What is our obligation as a country to the unaccompanied child migrants at our border? This seemingly straightforward question is frequently lost among the political debate surrounding the humanitarian challenge at our southern border. In a recent Senate homeland security committee hearing, several senators focused only on how to deter the child migrants. Sen. Johnson (R-WI) even suggested that deporting the kids faster would be the most effective way to discourage future children from going to the United States, stating, “The most compassionate thing to do would be to send planeloads full of those children back to their parents in a safe manner, in as humane a fashion as possible, so that they don’t subject their kids to that very dangerous journey where they’re getting raped and they’re getting killed.” Summarily deporting children may send a message, but it ignores the protections these young migrants must receive under U.S. laws.
Deporting the 52,193 children who made the treacherous journey to the U.S. without proper attention to our potential legal obligations toward them would be a mistake. The United Nations High Commissioner for Refugees (UNHCR) found that 58 percent of the children they surveyed had a “potential or actual need for international protection.” Furthermore, anyone within the United States may seek asylum protection with limited exceptions. Denying an individual the opportunity to claim asylum violates our laws as well as our international obligations, something we have done before and history has remembered unkindly. Within our pre-existing laws, there are also other forms of relief for which these children may qualify. An earlier survey of child migrants found that 40 percent of the children screened in 2010 while within custody of the United States could be eligible for some type of legal relief. While the situation may appear overwhelming, the U.S. has legal obligations for the children fleeing violence in their home countries.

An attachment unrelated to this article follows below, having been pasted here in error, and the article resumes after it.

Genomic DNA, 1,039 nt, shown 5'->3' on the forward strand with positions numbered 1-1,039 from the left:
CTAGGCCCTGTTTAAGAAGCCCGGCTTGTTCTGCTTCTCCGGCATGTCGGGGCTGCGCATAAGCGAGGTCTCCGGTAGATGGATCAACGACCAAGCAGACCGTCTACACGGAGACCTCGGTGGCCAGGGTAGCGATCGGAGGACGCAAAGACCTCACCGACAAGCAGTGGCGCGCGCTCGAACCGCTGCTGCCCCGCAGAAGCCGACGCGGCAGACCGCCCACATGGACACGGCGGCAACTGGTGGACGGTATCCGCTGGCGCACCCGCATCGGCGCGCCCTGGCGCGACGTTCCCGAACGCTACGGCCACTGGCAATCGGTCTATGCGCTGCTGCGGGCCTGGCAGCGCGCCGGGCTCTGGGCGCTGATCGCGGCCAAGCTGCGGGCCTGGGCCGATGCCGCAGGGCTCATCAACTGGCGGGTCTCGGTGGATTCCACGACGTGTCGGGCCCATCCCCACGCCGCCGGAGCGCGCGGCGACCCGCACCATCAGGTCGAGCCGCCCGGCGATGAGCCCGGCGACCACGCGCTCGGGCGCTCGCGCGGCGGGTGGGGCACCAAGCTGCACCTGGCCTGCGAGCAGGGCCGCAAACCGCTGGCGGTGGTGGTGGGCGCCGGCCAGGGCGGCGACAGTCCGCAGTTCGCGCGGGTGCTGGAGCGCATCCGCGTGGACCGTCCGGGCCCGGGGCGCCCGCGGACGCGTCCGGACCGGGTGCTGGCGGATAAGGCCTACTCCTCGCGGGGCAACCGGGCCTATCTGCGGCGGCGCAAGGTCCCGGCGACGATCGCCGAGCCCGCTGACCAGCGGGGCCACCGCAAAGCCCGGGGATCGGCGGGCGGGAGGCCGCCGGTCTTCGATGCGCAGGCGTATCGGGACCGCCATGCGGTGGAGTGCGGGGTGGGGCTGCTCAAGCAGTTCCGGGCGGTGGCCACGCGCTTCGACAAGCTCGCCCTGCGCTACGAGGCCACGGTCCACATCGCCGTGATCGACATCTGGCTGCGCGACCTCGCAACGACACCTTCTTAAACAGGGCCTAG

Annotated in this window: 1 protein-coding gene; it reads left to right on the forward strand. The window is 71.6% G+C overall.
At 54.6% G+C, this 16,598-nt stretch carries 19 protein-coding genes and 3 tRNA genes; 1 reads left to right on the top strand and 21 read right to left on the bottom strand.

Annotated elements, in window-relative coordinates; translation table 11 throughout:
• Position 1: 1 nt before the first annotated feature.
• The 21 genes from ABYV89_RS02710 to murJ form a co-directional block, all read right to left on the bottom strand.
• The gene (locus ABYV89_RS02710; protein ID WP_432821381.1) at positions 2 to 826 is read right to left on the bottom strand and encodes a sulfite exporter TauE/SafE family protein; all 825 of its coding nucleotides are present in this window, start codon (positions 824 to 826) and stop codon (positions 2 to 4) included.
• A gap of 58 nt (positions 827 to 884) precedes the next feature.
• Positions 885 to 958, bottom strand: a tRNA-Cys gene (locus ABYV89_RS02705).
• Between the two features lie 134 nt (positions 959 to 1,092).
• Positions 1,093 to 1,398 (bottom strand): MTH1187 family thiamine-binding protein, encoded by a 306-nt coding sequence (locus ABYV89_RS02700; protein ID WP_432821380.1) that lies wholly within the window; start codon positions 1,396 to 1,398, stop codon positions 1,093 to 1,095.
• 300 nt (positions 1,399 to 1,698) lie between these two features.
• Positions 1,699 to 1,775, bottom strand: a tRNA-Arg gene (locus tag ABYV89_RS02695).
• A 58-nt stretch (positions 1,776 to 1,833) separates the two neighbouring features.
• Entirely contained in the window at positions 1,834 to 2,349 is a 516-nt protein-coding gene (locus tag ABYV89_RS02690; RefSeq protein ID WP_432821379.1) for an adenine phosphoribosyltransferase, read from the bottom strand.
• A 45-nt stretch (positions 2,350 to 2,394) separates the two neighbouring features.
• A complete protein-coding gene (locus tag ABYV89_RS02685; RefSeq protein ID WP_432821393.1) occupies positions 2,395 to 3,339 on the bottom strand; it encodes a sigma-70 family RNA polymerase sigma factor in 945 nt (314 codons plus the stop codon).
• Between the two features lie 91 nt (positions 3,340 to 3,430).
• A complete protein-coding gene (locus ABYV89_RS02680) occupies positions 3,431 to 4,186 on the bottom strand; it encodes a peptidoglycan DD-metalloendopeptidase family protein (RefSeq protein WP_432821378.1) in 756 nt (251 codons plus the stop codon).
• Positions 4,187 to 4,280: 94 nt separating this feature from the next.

President Obama, speaking last night in Texas, emphasized the need to handle the situation appropriately, including processing them properly: “The issue is not that people are evading our enforcement officials. The issue is that we’re apprehending them in large numbers—and we’re working to make sure that we have sufficient facilities to detain, house, and process them appropriately.” Part of the executive efforts to do so include a $3.7 billion plan that would increase border security, provide temporary housing and screening, fund a media campaign in Central America, and speed up the immigration court system, among other things– and it is this plan that needs Congressional approval to go forward.
Today, the American Immigration Council releases Children in Danger: A Guide to the Humanitarian Challenge at the Border, which addresses the basics of the situation—who the unaccompanied children are, what happens once they’re here, and what the government has done so far. The guide also explains what the government’s current procedures are – what it means to process the unaccompanied children appropriately. The government’s response to the humanitarian challenge ignited a vigorous debate, and understanding the critical pieces of the situation will help move toward solutions.
Photo by Michael Loadnethal.